I Problems by Shante MajorBy Jim Garringer Published: Apr 18, 2013
Outwardly, Shante Major is a quiet – almost shy – young woman. She speaks in soft tones and is busy with her class load: a major in biology and minor in chemistry. She hopes someday to be a marine biologist. But in the meantime, her calling is to be an “I” doctor.
The genesis of Shante’s spoken word poem “I” Problems came during a high school biology class as she contemplated the structure of the human eye. “My teacher spent about two months drilling into us the structure of the eye, the function and how it works,” she remembers. “I started to see relations between the eye, I, and ourselves – how we see images, and how they are processed.”
When she sat down to write the piece, it began to fall together in a way that really excited her and after she presented it in Taylor chapel, she received even more encouragement from her fellow students.
“Some of the students said it was good to see the ‘me’ perspective – it was eye opening. It was nice to know that people got the message of it,” she says.
In some ways, “I” Problems asks the age old question, “What is God’s will?”
“I read something recently that said one of the biggest sins that we can actually commit is that if at first you don’t succeed, keep trying. Even harder,” Shante says. “But God is trying to say, ‘No, this is not what I had for you.’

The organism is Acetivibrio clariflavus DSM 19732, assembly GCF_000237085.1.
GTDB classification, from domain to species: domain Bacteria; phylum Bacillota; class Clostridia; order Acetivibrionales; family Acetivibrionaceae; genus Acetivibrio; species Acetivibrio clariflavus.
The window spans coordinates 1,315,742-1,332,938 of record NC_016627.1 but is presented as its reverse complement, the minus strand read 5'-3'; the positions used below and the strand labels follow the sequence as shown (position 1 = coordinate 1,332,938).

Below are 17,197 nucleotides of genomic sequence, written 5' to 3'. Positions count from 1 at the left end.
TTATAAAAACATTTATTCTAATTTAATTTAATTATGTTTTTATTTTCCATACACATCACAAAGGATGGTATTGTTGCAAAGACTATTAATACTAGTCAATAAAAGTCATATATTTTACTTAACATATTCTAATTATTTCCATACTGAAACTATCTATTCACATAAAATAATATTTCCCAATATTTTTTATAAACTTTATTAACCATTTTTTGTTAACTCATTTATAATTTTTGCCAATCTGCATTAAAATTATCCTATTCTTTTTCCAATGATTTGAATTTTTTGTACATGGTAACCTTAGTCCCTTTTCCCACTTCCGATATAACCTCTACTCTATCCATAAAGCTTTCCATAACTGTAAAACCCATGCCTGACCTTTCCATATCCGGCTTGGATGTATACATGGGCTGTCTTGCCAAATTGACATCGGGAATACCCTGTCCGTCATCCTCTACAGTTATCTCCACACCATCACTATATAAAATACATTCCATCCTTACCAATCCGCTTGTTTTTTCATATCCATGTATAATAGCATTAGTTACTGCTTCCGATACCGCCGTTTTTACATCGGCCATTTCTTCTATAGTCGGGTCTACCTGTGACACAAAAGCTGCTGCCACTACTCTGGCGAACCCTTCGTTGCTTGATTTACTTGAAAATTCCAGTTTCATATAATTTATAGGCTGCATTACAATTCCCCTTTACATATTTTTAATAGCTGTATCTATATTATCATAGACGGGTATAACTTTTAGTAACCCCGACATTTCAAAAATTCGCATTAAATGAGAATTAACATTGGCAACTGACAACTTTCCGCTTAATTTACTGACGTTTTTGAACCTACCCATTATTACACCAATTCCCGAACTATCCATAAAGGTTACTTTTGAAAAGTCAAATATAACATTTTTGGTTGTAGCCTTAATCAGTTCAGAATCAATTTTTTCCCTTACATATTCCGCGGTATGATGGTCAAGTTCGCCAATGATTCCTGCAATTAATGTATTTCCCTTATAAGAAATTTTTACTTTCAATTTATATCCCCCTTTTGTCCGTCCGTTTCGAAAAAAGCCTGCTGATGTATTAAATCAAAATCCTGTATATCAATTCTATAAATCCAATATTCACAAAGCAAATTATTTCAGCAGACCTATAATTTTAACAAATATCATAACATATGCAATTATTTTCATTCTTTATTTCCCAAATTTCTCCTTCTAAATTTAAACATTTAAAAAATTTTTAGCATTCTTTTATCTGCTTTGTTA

“But it is what you want for yourself and so you keep trying,” she continues. “Still, God is saying, ‘No, I have something else – something that is better and you’re not getting it.’ Sometimes He has to say, ‘Okay. IT IS all about you. You go ahead and do what you want to do.’”
Shante says the recording was done several times from different angles including some close-ups that challenged her comfort zone. And while she admits to some shyness, she says she is making an effort to become more outward-focused. “I wanted to talk and interact with people. It is so fun to get to know people who come from a different perspective,” she says.
“One of my friends was telling me, ‘You have a gift.’ I did something similar for Mosaic Night except I did a rap. When she heard it she told me, ‘I bawled the whole time,’ Shante adds. “I just felt like God told me, ‘You have a gift and I want you to keep using it.’”